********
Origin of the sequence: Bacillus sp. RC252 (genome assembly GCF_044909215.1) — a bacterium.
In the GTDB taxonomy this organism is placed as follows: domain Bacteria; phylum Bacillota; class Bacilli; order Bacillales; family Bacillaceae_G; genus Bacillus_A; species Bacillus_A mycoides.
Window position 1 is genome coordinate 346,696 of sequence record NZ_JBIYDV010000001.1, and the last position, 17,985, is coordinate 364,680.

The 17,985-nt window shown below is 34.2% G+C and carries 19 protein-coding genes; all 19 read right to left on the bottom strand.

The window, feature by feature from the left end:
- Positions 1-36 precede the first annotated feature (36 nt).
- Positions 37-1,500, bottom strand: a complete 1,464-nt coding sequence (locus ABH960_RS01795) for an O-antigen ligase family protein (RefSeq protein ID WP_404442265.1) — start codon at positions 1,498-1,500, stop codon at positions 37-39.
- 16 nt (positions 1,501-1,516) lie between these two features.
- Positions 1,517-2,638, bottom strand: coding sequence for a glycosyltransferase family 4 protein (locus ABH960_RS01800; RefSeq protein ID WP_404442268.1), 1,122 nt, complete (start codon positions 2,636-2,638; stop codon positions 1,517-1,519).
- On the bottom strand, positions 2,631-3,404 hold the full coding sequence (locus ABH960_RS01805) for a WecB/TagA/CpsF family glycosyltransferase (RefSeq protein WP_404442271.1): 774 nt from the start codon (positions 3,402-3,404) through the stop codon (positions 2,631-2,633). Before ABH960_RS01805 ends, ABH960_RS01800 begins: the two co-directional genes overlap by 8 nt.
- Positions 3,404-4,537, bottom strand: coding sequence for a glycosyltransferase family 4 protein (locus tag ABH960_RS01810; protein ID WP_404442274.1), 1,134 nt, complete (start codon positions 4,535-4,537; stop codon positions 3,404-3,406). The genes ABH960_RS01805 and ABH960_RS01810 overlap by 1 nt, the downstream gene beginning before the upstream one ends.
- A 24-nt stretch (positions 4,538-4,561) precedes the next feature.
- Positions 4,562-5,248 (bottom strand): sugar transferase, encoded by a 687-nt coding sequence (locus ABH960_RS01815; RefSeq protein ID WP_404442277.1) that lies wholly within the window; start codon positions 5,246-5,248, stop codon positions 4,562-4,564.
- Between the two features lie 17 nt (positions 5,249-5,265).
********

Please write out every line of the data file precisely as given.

Origin of the sequence: Bacillus sp. RC252 (genome assembly GCF_044909215.1) — a bacterium.
In the GTDB taxonomy this organism is placed as follows: domain Bacteria; phylum Bacillota; class Bacilli; order Bacillales; family Bacillaceae_G; genus Bacillus_A; species Bacillus_A mycoides.
Window position 1 is genome coordinate 346,696 of sequence record NZ_JBIYDV010000001.1, and the last position, 17,985, is coordinate 364,680.

The 17,985-nt window shown below is 34.2% G+C and carries 19 protein-coding genes; all 19 read right to left on the bottom strand.

The window, feature by feature from the left end:
- Positions 1-36 precede the first annotated feature (36 nt).
- Positions 37-1,500, bottom strand: a complete 1,464-nt coding sequence (locus ABH960_RS01795) for an O-antigen ligase family protein (RefSeq protein ID WP_404442265.1) — start codon at positions 1,498-1,500, stop codon at positions 37-39.
- 16 nt (positions 1,501-1,516) lie between these two features.
- Positions 1,517-2,638, bottom strand: coding sequence for a glycosyltransferase family 4 protein (locus ABH960_RS01800; RefSeq protein ID WP_404442268.1), 1,122 nt, complete (start codon positions 2,636-2,638; stop codon positions 1,517-1,519).
- On the bottom strand, positions 2,631-3,404 hold the full coding sequence (locus ABH960_RS01805) for a WecB/TagA/CpsF family glycosyltransferase (RefSeq protein WP_404442271.1): 774 nt from the start codon (positions 3,402-3,404) through the stop codon (positions 2,631-2,633). Before ABH960_RS01805 ends, ABH960_RS01800 begins: the two co-directional genes overlap by 8 nt.
- Positions 3,404-4,537, bottom strand: coding sequence for a glycosyltransferase family 4 protein (locus tag ABH960_RS01810; protein ID WP_404442274.1), 1,134 nt, complete (start codon positions 4,535-4,537; stop codon positions 3,404-3,406). The genes ABH960_RS01805 and ABH960_RS01810 overlap by 1 nt, the downstream gene beginning before the upstream one ends.
- A 24-nt stretch (positions 4,538-4,561) precedes the next feature.
- Positions 4,562-5,248 (bottom strand): sugar transferase, encoded by a 687-nt coding sequence (locus ABH960_RS01815; RefSeq protein ID WP_404442277.1) that lies wholly within the window; start codon positions 5,246-5,248, stop codon positions 4,562-4,564.
- Between the two features lie 17 nt (positions 5,249-5,265).